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Fillet Knives


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I haven't made a fillet knife yet...thinking about starting one using some 80crv2 or 440C stainless steel

Any special tips or tricks for working thinner blade steel to prevent warping....I am currently thinking I need to sandwich the blade between aluminum bars after quenching but I may be off base

Thanks for any info you can provide

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  • 2 months later...

thanks for all the input everyone...so I took Alan's information and simply profiled the blade the way I wanted it to look...then I set up a pair of 1/2" thick aluminum blocks in my vice to act as heat sinks coming out of the quench.   Worked beautifully perfectly straight blade.  2 tempering cycles at 400 in my little oven an voila my first fillet knife.  then I set about stabilizing some maple burl and combined the end result with some apple green casting resin....carbon fiber pins and epoxy holding the scales to the handle.  I still have to finish sanding and forming the handle along with making a suitable leather sheath but so far this fillet knife is looking like a success story

 

Fillet knife-001.jpg

fillet knife-002.jpg

fillet knife-003.jpg

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after making around a few dozen of these my answer is to quench into plates. and then in a batch of 10 ill still have 1 or 2 with a tiny wiggle in it. The trick is to get comfortable straightening blades. And HT from bar stock as mentioned above. Ive found when grinding any knife now, i love to spend as much time needed in all steps of the knife making to make sure before a grinder touches anything that its straight straight straight. Then use a height gauge to scribe center lines to avoid tension warps which can be had with a very minute amount of material left in the wrong place.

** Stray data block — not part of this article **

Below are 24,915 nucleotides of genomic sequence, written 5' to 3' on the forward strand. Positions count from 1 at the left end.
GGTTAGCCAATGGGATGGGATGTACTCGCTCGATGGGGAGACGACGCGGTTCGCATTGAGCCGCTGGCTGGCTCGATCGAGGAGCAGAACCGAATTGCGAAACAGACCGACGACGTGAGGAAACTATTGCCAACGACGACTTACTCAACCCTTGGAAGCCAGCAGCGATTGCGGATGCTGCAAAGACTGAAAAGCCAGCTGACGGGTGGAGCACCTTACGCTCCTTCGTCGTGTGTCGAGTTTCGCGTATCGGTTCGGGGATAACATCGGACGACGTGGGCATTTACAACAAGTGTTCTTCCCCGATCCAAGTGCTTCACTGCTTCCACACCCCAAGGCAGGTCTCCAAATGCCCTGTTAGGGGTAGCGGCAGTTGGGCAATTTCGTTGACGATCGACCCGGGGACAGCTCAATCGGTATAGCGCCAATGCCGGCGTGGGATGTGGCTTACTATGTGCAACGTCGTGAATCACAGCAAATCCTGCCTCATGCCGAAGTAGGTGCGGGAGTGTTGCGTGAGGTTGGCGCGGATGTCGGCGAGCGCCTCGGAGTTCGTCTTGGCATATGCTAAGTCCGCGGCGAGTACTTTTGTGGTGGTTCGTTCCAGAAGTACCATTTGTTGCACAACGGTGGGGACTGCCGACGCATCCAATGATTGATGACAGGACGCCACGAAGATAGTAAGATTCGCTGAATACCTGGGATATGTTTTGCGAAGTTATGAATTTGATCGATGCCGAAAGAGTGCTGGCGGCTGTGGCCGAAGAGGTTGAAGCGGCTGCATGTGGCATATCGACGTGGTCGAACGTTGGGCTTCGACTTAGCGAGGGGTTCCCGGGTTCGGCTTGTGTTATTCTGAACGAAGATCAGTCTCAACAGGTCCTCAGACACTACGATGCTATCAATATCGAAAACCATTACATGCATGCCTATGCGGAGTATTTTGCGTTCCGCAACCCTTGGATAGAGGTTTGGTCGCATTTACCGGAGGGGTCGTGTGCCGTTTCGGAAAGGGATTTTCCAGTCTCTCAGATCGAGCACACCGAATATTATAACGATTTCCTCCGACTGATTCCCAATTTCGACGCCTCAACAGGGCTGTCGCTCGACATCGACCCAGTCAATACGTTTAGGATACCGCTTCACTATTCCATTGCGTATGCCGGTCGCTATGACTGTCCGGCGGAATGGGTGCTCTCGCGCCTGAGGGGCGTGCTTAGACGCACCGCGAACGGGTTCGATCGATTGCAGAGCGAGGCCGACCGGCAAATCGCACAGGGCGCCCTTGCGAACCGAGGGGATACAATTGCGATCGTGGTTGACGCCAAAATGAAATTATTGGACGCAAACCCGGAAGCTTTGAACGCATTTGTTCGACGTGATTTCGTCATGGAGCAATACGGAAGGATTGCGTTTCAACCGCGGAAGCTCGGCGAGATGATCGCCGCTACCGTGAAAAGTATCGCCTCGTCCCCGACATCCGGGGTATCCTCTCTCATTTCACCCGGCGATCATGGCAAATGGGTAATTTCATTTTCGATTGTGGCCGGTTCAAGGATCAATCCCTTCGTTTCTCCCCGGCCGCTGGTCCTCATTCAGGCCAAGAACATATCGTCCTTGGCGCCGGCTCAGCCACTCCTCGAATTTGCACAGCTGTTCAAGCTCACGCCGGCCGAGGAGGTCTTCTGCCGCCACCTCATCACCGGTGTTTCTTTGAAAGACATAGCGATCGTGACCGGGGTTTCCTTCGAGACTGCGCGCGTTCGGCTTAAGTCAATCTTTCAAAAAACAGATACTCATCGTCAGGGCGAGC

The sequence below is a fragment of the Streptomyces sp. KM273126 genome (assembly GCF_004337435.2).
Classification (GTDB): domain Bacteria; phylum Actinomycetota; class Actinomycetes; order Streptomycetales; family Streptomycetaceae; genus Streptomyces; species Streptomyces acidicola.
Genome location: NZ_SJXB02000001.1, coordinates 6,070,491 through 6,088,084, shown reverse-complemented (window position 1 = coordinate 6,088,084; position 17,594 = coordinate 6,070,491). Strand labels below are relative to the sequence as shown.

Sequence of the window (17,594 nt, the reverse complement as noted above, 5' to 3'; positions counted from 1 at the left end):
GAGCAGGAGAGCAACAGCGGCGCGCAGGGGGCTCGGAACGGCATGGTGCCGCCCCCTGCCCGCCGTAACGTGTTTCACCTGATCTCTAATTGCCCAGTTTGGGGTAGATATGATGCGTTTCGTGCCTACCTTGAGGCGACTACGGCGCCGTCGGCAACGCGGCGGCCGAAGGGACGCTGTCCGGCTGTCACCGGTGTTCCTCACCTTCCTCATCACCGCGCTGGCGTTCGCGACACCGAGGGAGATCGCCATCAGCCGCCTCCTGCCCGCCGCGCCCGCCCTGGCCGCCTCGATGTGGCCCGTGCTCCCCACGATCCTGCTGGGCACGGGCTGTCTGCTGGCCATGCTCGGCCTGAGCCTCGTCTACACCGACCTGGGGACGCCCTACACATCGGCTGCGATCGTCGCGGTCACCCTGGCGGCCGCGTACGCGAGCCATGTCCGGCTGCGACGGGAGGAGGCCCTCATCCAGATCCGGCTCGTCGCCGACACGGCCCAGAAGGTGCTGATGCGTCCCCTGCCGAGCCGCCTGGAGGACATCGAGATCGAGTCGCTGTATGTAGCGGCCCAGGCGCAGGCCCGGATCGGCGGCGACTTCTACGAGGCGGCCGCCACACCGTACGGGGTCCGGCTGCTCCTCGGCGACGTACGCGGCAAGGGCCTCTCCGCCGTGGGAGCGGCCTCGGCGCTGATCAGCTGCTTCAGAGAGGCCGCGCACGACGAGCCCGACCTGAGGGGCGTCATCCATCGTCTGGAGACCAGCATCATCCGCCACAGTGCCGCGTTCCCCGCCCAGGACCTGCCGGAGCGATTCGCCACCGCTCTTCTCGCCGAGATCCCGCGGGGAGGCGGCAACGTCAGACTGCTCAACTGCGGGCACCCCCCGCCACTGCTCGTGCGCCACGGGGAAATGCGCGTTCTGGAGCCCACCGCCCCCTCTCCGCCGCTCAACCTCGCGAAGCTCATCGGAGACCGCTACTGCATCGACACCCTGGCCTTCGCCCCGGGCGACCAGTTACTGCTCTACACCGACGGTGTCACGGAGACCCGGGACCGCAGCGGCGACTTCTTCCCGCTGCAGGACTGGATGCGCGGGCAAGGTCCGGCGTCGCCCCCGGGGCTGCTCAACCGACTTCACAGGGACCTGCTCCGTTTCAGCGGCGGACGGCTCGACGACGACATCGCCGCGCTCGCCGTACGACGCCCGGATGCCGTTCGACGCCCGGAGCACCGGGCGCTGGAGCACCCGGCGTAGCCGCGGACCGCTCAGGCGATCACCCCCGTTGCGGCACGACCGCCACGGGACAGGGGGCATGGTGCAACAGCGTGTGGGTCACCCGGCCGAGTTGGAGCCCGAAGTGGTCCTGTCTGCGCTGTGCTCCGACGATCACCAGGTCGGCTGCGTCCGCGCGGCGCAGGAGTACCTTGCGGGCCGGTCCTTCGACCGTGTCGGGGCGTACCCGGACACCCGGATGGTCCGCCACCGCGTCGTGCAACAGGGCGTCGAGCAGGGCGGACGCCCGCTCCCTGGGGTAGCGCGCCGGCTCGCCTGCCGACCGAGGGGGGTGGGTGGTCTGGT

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4 hours ago, Gabriel James said:

after making around a few dozen of these my answer is to quench into plates. and then in a batch of 10 ill still have 1 or 2 with a tiny wiggle in it. The trick is to get comfortable straightening blades. And HT from bar stock as mentioned above. Ive found when grinding any knife now, i love to spend as much time needed in all steps of the knife making to make sure before a grinder touches anything that its straight straight straight. Then use a height gauge to scribe center lines to avoid tension warps which can be had with a very minute amount of material left in the wrong place.

The biggest thing for me with this build was getting out of my comfort zone and working with material way thinner than I normally use....at 1/16" thick material I had this vision of a spaghetti noodle blade.  Getting thru the learning curve on the first fillet knife I am much more comfortable moving forward and replicating this same process all over again.  Now I just need to get it finished and see how well it does in use as an actual fillet knife....I see fishing in my future too...

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